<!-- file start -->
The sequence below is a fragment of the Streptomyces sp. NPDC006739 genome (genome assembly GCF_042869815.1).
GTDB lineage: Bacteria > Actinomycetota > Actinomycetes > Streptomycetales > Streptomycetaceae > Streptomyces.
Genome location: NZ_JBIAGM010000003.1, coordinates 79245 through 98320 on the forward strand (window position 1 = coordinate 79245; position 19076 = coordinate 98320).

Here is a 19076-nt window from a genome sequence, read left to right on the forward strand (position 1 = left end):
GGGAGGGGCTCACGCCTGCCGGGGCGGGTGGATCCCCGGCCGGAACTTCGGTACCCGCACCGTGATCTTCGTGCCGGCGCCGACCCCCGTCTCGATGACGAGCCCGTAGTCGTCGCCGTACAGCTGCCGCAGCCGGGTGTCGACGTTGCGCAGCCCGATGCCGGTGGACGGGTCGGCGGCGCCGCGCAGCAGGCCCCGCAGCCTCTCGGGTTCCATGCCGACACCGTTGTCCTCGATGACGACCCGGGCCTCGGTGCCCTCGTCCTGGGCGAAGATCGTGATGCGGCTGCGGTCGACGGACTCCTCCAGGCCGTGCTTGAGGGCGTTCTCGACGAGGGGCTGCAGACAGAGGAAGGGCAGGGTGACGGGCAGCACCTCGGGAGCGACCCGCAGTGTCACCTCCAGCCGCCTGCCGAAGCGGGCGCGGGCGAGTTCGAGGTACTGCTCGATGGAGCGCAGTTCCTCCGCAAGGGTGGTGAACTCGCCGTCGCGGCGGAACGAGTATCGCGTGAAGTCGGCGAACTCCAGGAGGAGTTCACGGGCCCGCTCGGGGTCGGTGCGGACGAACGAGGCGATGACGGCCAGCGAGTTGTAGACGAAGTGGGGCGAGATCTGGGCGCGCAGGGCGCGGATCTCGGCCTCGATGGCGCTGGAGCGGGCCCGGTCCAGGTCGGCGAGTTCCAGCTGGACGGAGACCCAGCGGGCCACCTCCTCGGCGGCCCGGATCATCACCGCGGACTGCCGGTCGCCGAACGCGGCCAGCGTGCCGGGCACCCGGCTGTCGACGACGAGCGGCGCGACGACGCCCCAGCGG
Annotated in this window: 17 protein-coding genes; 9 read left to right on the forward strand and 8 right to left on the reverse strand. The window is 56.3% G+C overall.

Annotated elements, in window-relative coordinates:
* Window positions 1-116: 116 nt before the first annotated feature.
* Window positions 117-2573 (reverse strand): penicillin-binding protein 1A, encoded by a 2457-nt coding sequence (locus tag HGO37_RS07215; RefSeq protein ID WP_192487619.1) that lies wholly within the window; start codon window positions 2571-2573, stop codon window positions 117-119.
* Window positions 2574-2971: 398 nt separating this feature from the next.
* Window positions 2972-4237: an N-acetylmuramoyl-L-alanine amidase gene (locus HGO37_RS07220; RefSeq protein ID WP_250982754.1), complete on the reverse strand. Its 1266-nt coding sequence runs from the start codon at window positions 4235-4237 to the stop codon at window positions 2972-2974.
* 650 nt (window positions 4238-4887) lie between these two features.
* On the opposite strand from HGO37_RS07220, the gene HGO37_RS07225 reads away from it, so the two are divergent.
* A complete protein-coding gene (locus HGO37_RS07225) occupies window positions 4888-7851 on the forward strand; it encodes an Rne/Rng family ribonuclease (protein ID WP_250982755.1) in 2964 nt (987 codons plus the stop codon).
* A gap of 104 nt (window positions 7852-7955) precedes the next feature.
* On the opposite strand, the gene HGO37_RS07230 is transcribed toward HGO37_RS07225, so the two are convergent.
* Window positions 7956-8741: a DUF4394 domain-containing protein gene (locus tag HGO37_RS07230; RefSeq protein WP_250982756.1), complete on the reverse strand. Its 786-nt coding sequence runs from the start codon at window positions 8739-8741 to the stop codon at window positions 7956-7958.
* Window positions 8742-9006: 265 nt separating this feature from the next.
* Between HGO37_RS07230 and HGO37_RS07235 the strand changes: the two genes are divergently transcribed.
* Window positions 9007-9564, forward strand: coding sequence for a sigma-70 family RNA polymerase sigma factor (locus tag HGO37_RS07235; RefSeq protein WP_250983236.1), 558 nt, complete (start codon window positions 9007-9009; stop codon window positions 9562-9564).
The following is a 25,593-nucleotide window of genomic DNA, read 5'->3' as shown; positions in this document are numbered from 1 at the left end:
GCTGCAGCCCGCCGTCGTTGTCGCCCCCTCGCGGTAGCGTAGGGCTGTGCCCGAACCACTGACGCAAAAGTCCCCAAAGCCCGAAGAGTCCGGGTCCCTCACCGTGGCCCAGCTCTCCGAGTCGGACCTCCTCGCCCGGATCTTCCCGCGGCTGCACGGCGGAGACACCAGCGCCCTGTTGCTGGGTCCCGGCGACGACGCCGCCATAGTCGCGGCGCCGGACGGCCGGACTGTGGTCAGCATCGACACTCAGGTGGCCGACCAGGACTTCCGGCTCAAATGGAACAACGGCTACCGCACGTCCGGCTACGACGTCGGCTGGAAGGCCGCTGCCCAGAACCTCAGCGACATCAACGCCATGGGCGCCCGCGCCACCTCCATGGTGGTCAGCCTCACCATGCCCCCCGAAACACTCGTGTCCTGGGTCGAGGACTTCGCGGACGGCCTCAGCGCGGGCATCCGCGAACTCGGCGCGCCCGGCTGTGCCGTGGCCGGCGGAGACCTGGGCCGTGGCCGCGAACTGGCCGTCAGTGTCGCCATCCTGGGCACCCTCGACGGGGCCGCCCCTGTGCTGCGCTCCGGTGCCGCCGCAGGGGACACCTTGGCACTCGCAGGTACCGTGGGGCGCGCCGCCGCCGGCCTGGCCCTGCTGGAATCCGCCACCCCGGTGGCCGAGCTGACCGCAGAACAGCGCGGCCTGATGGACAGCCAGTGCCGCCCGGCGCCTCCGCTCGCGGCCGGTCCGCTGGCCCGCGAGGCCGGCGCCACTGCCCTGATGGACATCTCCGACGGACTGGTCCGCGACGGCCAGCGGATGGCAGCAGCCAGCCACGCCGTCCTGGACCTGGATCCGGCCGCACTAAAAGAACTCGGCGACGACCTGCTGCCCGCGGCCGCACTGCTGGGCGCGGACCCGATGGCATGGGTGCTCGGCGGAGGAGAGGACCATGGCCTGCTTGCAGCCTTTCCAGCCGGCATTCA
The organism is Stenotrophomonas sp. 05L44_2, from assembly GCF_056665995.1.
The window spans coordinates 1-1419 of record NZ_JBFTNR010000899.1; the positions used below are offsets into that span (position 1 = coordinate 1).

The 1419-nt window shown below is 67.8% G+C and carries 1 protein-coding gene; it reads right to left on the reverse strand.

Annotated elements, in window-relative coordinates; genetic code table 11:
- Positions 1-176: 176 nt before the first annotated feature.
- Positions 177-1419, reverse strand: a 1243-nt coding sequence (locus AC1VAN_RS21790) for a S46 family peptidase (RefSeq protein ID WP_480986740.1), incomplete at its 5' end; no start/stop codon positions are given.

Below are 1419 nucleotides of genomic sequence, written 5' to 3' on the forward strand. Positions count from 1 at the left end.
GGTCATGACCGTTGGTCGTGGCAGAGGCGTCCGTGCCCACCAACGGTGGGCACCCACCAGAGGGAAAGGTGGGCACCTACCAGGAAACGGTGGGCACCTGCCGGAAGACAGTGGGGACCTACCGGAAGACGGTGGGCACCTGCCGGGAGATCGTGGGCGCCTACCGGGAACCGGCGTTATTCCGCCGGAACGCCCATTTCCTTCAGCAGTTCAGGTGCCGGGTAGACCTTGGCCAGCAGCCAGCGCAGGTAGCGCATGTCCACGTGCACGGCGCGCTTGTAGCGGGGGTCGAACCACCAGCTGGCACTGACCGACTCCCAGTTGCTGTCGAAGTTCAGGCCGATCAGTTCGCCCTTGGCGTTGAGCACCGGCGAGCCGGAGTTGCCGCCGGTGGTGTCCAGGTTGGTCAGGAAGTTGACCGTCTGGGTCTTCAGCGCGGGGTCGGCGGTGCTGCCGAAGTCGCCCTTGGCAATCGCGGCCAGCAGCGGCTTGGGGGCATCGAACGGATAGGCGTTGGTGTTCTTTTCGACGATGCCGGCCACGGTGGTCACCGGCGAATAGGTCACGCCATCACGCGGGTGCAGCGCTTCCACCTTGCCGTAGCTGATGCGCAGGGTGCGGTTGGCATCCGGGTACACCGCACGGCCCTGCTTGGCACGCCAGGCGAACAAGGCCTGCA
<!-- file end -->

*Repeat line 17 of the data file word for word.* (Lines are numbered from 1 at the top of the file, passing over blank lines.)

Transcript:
* Window positions 7956-8741: a DUF4394 domain-containing protein gene (locus tag HGO37_RS07230; RefSeq protein WP_250982756.1), complete on the reverse strand. Its 786-nt coding sequence runs from the start codon at window positions 8739-8741 to the stop codon at window positions 7956-7958.